**Sometimes, the Gaussian distribution curve is not a good description of the data because these are not symmetrically distributed with respect to their values. In such cases, non-symmetric distribution functions may be used to describe the data, such as the Gamma distribution:
**

**.
**

**The estimated ``shape parameter'' **
** (Note: **
**; p. 85 in Wilks (1995) [] may give the impression that the estimator uses the mean of the square) and the ``scale parameter'' **
**, so that **
**. Another method to estimate the gamma-parameters is the maximum-likelihood fitting described by Wilks (1995) [] on p. 89, but this method doesn't allow negative and zero values (can be avoided by using only non-zero values).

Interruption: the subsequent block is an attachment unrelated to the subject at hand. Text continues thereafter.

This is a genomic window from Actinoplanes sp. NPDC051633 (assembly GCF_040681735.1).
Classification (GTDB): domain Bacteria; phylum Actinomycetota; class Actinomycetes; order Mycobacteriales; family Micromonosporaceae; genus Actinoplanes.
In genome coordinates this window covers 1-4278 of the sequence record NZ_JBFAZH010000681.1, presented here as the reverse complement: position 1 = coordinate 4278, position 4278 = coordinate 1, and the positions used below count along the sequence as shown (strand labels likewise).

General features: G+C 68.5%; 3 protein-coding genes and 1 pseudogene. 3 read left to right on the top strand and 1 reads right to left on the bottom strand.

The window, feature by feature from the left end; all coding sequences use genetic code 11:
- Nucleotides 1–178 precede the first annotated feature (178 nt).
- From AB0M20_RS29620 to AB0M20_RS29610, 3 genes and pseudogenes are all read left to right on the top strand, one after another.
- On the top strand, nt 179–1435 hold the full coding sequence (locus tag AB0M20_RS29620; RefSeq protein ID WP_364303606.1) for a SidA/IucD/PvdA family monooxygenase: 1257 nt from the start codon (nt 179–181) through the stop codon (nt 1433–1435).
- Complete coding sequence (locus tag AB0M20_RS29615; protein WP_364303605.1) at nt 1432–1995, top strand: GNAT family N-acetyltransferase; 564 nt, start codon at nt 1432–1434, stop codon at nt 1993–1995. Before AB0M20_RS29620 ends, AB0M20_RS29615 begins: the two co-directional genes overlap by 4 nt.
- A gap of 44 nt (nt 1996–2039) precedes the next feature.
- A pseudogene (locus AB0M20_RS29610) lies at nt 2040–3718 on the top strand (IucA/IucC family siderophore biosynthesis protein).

**

** denotes the gamma-function defined as:
**

**The gamma function has a useful property which is that:
**

**If the **
** is known for any value **
**, then it is easy to calculate the corresponding value for and number with similar decimal points.
**

**Fig. 3.4 shows the distribution function for daily precipitation in Oslo between 1883 and 1964.
**

**An alternative to the Gamma distribution is the Weibull function. Stephenson et al (1999) [] gives a discussion on the distribution of the Indian rainfall data.
**